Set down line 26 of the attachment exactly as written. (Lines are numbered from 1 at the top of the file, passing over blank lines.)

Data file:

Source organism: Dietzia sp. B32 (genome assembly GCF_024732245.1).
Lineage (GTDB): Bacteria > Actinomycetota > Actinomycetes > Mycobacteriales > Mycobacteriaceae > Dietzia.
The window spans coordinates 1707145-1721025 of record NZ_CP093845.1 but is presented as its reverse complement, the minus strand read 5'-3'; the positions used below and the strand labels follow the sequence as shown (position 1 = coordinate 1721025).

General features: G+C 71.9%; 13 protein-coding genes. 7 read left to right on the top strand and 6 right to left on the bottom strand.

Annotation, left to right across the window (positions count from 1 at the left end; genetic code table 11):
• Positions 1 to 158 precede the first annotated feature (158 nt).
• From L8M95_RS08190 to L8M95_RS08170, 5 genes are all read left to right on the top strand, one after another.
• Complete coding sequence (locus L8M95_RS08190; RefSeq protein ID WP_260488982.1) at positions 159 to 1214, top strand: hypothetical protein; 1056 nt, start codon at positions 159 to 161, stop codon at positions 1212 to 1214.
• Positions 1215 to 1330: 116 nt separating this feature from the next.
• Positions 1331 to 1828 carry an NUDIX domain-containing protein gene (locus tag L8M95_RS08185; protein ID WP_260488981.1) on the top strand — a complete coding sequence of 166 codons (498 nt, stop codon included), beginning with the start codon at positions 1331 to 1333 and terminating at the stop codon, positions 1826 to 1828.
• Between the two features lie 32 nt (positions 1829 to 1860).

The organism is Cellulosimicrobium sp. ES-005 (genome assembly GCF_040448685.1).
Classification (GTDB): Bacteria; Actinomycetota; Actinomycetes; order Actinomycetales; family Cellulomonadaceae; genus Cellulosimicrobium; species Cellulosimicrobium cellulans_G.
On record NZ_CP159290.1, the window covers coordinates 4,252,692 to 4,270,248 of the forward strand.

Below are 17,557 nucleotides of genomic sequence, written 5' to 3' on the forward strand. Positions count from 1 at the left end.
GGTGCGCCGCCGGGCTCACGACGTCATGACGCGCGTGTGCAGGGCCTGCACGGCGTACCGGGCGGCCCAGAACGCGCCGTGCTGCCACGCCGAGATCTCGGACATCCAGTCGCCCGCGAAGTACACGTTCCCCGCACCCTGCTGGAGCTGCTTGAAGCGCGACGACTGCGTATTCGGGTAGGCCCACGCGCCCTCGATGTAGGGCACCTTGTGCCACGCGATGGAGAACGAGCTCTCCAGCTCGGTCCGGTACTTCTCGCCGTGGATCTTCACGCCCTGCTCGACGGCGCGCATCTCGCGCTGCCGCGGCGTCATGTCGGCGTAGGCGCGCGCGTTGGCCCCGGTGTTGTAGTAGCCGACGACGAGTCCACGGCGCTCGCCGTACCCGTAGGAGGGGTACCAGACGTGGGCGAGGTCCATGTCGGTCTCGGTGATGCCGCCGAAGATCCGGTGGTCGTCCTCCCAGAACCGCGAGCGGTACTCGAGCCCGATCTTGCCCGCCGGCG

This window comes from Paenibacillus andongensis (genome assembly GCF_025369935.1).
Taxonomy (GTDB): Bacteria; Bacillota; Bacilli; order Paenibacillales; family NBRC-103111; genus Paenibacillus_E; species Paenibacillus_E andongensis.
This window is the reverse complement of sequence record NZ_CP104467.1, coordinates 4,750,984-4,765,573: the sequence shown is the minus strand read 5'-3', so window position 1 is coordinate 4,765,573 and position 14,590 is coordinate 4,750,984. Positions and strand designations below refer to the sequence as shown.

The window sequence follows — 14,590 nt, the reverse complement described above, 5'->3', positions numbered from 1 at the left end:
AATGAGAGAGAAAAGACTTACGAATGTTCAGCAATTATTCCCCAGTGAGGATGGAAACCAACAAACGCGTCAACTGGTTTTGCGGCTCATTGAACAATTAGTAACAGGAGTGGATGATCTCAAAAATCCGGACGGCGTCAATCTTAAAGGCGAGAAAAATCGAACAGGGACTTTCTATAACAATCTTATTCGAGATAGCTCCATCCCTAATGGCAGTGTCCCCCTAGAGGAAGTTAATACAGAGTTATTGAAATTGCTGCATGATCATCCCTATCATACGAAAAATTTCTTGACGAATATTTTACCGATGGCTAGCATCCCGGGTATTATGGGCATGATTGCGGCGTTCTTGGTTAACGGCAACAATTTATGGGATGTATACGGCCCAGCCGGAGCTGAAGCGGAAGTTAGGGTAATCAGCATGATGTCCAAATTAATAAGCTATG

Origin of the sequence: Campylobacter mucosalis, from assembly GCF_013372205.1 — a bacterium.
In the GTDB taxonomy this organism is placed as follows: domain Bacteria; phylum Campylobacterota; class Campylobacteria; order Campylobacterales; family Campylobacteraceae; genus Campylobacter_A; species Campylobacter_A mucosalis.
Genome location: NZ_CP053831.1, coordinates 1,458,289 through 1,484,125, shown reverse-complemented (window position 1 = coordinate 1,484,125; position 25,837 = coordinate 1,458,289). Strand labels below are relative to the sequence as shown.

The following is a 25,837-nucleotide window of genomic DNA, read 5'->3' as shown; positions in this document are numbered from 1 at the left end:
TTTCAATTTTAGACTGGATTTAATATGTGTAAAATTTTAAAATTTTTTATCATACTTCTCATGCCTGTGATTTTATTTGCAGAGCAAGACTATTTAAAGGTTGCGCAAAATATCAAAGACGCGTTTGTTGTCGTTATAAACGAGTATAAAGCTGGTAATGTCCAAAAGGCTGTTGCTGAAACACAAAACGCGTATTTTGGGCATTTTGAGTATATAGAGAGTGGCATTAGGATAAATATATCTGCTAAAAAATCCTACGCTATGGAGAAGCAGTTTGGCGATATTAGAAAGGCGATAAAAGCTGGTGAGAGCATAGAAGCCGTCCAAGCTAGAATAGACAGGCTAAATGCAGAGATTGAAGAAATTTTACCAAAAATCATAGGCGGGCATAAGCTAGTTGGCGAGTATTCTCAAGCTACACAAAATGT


TTTCAATTTTAGACTGGATTTAATATGTGTAAAATTTTAAAATTTTTTATCATACTTCTCATGCCTGTGATTTTATTTGCAGAGCAAGACTATTTAAAGGTTGCGCAAAATATCAAAGACGCGTTTGTTGTCGTTATAAACGAGTATAAAGCTGGTAATGTCCAAAAGGCTGTTGCTGAAACACAAAACGCGTATTTTGGGCATTTTGAGTATATAGAGAGTGGCATTAGGATAAATATATCTGCTAAAAAATCCTACGCTATGGAGAAGCAGTTTGGCGATATTAGAAAGGCGATAAAAGCTGGTGAGAGCATAGAAGCCGTCCAAGCTAGAATAGACAGGCTAAATGCAGAGATTGAAGAAATTTTACCAAAAATCATAGGCGGGCATAAGCTAGTTGGCGAGTATTCTCAAGCTACACAAAATGT